Popcycle marketplace supports SU’s student-run businesses
Popcycle supports student-run businesses
At the end of October, Syracuse University students flocked to Bird Library, but not to check out books or to find a study spot.
The library’s Blackstone Launchpad transformed into a shoppable marketplace that showcased 15 student-run businesses. Handmade jewelry, intricately painted clothing and unique vintage finds were among the many pieces available for purchase.
Jackson Ensley and Paul Hultgren organized the pop-up event. The two founded Popcycle, a start-up company that produces campus retail events for student-owned fashion brands.
The duo works to collectively promote small businesses on campus to more than 2,300 Instagram followers on @popcycle.cuse, encouraging customers to shop through the sellers’ online platforms and at pop-up events.
“Each of these brands has websites or social media accounts or Etsy, DePop, all that, but they find it very hard to differentiate themselves,” said marketing senior Ensley. “When you sell on campus, specifically to students at your own college it’s a lot easier. When you tell students that their purchase will support another student on campus, they are a lot more willing to buy.”
For their October event, the company helped generate over $6,300 in sales for student-owned brands while also raising nearly $1,188 for Callisto, a nonprofit organization that combats sexual violence and supports survivors on college campuses.
Popcycle began in 2019 after Ensley transferred to SU and partnered with SU alumnus Ben Goldsmith ‘21. The company produced two successful pop-up shops before the COVID-19 pandemic changed everything, leading them to redirect their business model.
“We thought Popcycle was dead. We thought it wasn’t going anywhere. It seemed like it was over,” Ensley said. The entrepreneurs quickly adapted, however, welcoming Hultgren, an entrepreneur and programmer originally from San Francisco, to the founding team.
“He’ll never say it, but he’s the most talented programmer I know,” Ensley said. After six months of building, Popcycle became an online marketplace in September 2020. The website was wildly successful for about three months. Ensley said the number of sales blew his socks off.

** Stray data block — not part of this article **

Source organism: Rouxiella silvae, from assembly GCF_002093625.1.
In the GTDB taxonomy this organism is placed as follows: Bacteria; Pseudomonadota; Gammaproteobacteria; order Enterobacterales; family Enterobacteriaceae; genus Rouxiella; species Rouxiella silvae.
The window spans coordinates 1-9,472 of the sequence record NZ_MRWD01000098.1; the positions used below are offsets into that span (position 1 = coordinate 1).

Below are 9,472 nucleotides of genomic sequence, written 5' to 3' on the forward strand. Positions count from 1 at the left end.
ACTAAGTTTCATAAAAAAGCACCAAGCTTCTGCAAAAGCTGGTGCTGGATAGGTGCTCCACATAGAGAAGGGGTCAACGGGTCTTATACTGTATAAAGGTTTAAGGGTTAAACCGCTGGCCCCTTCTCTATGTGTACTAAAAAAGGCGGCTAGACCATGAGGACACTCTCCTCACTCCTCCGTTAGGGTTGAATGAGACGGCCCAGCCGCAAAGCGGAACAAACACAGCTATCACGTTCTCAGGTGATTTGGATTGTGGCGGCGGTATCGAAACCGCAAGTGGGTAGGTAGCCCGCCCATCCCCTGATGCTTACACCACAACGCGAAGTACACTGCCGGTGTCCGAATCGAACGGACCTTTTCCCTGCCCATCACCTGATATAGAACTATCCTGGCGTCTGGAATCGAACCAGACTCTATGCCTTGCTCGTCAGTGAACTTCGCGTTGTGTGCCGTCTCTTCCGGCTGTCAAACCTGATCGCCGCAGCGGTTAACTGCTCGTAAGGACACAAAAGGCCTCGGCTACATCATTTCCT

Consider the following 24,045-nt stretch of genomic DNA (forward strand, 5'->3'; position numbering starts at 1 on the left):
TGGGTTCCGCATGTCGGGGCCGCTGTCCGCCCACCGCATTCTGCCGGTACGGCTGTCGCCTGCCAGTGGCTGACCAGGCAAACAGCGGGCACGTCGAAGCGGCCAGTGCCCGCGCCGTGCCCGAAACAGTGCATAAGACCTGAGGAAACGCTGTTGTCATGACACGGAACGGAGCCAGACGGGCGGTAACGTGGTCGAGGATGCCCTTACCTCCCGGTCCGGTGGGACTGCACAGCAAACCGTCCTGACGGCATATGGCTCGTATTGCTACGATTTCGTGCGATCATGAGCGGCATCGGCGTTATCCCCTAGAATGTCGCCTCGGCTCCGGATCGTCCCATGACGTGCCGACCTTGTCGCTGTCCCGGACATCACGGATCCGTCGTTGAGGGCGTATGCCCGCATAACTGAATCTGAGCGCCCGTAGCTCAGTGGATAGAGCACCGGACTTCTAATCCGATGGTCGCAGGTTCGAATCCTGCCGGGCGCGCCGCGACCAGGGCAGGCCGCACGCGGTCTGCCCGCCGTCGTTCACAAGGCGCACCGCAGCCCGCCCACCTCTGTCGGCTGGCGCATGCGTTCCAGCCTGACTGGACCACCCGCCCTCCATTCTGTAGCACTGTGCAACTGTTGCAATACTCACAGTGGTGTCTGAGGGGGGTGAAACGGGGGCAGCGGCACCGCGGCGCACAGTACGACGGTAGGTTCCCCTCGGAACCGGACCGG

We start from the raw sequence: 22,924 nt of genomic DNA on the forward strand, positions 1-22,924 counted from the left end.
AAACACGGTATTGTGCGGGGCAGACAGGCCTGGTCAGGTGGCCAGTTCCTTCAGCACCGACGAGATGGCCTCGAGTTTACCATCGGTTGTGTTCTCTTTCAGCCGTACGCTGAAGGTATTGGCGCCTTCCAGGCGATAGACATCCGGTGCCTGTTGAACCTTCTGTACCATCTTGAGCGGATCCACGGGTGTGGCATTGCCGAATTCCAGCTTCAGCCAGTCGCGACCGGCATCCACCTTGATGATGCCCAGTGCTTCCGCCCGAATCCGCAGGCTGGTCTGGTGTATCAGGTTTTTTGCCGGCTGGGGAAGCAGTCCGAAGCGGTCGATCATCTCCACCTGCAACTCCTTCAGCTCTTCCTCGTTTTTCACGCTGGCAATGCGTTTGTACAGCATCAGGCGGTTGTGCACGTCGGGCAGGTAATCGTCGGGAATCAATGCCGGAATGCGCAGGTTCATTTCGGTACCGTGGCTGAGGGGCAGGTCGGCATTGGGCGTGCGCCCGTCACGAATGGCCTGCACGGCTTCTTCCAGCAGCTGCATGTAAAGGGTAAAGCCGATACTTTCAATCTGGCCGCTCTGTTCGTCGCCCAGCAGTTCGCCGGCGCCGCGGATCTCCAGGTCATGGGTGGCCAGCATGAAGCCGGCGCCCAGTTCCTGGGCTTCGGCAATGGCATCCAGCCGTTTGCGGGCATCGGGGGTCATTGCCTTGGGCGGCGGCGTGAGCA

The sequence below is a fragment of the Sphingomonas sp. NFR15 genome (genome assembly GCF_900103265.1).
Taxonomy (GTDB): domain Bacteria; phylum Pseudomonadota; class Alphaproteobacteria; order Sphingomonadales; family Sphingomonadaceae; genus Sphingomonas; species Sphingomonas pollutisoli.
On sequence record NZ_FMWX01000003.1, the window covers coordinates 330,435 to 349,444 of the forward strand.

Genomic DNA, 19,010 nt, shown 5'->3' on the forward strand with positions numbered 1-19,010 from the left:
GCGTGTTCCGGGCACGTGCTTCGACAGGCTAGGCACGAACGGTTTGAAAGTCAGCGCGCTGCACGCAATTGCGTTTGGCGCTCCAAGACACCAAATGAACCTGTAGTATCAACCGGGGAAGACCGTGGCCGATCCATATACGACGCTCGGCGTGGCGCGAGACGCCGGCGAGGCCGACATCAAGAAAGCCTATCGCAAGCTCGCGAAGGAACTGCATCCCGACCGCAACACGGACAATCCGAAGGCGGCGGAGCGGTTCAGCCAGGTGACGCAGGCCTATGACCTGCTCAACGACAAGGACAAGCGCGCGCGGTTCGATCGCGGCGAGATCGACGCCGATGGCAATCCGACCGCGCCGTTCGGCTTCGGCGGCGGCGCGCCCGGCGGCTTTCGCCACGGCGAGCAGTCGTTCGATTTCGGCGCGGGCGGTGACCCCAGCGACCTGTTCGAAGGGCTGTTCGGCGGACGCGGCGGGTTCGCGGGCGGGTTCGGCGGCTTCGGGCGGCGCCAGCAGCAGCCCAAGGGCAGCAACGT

After facing some technical hiccups and pursuing their additional entrepreneurial ventures, Modosuite and most recently Patchwork, Ensley and Hultgren decided to revert back to the in-person campus pop-ups that first introduced SU to the Popcycle name. This time, Ensley and Hultgren approached the event in a more relaxed manner, welcoming more brands and doing minimal marketing on campus.
“It was the best pop-up we’ve ever done,” Ensley said, noting that Popcycle made almost twice as many sales as before.
Another aspect Hultgren and Ensley did differently this time was their partnership with an organization for a cause. When the Popcycle team discovered Callisto was interested in working with a campus organization, an immediate partnership was born.
Callisto launched on the Syracuse campus last semester. The nonprofit works to combat sexual violence and support survivors on college campuses said SU senior and Callisto campus champion Abigail Tick.
Each student-run Popcycle partner agreed to donate a portion of their profits to Callisto. Tick said when she received the text from Ensley and Hultgren with the total amount raised, $1,188, it felt surreal.
Ensley said that each brand was extremely willing and excited to donate to such an important cause.
In regards to the future of Callisto, Tick said, “I want Callisto to be so embedded into the social culture among students at Syracuse that when something happens, it’s on the first line of response. I don’t see it ever, ever replacing any kind of already existing resource, whether that be the Barnes Center or Title IX or even Vera House; rather, it needs to exist in the ecosystem of survivor support. It needs to be an additional avenue that students can take if they want a route that is a little bit more personal and unaffiliated with the university.”
Meet the Brands